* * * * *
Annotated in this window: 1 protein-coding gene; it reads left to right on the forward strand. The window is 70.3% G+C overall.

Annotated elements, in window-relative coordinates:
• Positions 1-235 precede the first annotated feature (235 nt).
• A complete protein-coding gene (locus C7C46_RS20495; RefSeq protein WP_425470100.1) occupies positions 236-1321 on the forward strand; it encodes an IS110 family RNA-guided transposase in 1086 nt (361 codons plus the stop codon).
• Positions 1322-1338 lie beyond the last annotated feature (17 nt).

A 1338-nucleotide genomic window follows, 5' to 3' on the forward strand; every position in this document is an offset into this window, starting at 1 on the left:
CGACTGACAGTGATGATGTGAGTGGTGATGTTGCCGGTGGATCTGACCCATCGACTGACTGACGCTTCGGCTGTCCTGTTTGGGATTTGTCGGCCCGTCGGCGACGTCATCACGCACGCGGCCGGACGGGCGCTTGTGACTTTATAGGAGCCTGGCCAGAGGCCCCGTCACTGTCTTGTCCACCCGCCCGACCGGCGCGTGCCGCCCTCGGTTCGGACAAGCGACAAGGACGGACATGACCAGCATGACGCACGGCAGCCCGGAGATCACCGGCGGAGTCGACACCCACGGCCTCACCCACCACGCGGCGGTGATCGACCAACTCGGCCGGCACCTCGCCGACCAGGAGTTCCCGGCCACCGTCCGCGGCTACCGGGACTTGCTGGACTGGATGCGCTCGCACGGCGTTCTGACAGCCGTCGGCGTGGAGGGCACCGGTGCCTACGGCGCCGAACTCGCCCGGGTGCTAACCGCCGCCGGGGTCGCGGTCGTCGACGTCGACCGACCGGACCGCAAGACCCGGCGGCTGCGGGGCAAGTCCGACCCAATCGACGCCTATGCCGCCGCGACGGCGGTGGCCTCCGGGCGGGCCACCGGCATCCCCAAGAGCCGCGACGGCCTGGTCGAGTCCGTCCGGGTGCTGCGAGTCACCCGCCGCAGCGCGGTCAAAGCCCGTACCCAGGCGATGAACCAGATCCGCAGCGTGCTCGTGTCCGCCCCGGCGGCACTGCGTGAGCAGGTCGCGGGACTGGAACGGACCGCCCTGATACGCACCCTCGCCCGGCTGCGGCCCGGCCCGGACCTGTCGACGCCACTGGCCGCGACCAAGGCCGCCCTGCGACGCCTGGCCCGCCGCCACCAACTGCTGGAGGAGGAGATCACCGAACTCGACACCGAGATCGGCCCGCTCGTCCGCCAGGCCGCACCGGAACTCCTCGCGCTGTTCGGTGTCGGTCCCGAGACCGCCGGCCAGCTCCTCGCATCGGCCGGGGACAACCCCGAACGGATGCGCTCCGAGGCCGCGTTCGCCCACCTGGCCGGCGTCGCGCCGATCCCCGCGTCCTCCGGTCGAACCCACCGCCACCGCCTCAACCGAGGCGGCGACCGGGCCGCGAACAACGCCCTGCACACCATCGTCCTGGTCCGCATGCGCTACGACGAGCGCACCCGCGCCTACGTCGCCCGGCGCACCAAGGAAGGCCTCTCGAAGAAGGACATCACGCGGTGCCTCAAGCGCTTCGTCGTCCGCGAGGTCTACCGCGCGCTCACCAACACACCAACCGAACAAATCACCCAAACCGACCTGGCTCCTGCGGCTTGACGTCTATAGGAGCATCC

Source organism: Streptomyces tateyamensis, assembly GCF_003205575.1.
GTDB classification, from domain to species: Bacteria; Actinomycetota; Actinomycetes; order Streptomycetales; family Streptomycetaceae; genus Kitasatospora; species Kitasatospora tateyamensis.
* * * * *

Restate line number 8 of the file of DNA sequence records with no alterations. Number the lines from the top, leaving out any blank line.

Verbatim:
Source organism: Streptomyces tateyamensis, assembly GCF_003205575.1.